The results were a bit scary – almost 90 degrees. Apparently the heater I was using was a blunter tool than I had thought. That seemed a bit unjust. The last time I made wine, fermentation took forever, and was briefly stuck because I had let the house get too cold. Now, I had apparently gone too far in the other direction.

On  Thursday, I was feeling even worse about the fermentation. I had shut down the heater, and the temperature had dropped to the low eighties.

twenty-four hours later, fermentation appeared to be clearly underway.

twenty-four hours later, fermentation appeared to be clearly underway.

Better for fermentation, but probably still a bit too hot to re-inoculate. I knew I could get the temperature down, but I wasn’t really sure how to go about reinoculating.

I had packages of two different kinds of yeast: RC212, which was the particular kind of yeast that came with the kit, and EC1118, a champagne yeast that is also supposed to be good for restarting stuck fermentations. I wasn’t sure which to use, whether I should rehydrate the yeast with some of the juice before pitching it, or whether I should get the temperature down first. So, I called the company’s technical support line.

I was using a Winexpert kit, and I can’t begin to say enough about their customer support. I got a real person on the phone in a couple of minutes, and she was terrific. Here’s how the conversation went (picking up after I explained the problem):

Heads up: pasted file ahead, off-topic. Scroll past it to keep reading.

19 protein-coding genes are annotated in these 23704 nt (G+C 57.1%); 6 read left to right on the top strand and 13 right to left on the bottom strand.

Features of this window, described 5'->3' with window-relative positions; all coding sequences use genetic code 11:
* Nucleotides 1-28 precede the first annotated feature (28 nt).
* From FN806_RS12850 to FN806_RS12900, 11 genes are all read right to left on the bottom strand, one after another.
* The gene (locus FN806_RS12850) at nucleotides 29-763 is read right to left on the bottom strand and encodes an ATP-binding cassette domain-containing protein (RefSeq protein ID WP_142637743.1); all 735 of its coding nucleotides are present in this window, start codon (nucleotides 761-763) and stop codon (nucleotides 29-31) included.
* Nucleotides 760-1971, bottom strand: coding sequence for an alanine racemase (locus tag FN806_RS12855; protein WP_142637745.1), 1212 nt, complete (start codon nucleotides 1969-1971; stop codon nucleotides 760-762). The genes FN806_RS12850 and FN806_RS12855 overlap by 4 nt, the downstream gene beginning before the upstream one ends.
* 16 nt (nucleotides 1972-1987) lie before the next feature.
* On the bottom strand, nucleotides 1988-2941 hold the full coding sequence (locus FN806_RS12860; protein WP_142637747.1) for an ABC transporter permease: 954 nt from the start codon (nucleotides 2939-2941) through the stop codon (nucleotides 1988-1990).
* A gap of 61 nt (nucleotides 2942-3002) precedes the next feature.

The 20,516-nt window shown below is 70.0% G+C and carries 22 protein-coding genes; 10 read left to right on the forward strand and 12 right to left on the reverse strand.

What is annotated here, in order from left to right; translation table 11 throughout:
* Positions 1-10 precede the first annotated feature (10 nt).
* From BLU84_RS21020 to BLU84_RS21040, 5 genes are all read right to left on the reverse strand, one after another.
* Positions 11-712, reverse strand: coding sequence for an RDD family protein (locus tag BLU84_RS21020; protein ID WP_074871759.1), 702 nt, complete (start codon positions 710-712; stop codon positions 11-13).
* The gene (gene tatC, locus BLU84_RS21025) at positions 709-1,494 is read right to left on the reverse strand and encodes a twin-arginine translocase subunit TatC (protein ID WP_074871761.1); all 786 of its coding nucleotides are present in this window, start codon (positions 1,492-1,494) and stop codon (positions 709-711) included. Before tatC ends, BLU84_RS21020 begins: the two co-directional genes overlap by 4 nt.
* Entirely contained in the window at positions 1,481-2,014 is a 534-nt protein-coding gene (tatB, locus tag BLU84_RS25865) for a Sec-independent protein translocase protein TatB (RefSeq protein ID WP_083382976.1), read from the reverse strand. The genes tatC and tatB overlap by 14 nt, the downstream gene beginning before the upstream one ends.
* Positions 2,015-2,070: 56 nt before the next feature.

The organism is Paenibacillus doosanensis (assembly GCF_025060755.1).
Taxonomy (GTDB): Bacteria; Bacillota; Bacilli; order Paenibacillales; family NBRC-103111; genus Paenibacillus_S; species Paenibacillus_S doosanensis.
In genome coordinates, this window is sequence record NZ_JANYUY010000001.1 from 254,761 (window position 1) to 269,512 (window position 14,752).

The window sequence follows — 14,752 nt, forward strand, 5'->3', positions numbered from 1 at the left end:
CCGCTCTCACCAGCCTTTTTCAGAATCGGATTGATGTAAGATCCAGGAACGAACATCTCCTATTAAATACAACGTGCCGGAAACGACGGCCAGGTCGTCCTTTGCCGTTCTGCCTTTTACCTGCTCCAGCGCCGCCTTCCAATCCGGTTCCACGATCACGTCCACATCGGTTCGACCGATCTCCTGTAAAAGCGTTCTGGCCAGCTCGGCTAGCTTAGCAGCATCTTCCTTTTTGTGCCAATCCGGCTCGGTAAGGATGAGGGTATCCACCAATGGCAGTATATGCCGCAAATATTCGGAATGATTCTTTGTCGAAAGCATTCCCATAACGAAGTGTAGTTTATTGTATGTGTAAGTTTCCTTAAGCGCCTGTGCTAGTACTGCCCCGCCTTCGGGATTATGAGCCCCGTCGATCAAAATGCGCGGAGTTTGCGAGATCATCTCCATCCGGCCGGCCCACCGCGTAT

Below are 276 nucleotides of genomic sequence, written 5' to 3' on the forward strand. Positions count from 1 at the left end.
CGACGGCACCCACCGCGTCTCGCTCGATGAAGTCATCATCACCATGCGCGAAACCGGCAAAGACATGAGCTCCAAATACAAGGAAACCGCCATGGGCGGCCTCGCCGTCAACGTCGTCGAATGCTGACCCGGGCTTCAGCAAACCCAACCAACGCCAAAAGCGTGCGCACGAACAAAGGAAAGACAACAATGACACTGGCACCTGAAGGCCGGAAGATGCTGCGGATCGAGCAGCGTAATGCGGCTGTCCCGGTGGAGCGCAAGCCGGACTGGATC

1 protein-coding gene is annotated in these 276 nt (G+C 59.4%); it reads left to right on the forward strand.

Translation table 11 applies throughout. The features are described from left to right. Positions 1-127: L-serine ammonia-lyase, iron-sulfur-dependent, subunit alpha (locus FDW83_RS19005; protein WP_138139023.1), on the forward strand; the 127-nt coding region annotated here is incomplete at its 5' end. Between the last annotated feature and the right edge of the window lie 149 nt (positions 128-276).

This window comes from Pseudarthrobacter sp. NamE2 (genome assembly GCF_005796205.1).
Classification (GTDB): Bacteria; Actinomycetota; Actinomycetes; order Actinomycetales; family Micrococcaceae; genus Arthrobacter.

She: What was the specific gravity when you pitched the yeast?

Me: 1.082

She: What is it now?

Me: I haven’t checked, but since it doesn’t seem to be fermenting, I assume it’s still right around 1.08.

She: You need to check. Give me your number, and I’ll call you back in ten minutes while you take a reading.

Me: OK.

After about ten minutes, she called back.

Me: I just finished sanitizing the hydrometer and wine thief and I’m just filling the tube (for the hydrometer).

Here's the hydrometer, still bobbing up and down a bit in the test tube.

Here’s the hydrometer, still bobbing up and down in the test tube.

She: OK.

Me: Uh. . . Can this possibly be right? It looks like it’s 1.02.

She: You got it! It’s working.

Me: Uhhhh . . . yes, it is.  (but thinking, yes, I am an idiot. . .)

What I learned from her was to rely on the hydrometer, not my visual checks. She was good enough to stay on the phone with me for another five minutes to talk about winemaking and to answer a few more questions about the kit. Honestly, it was one of the best customer support experiences I’ve ever had.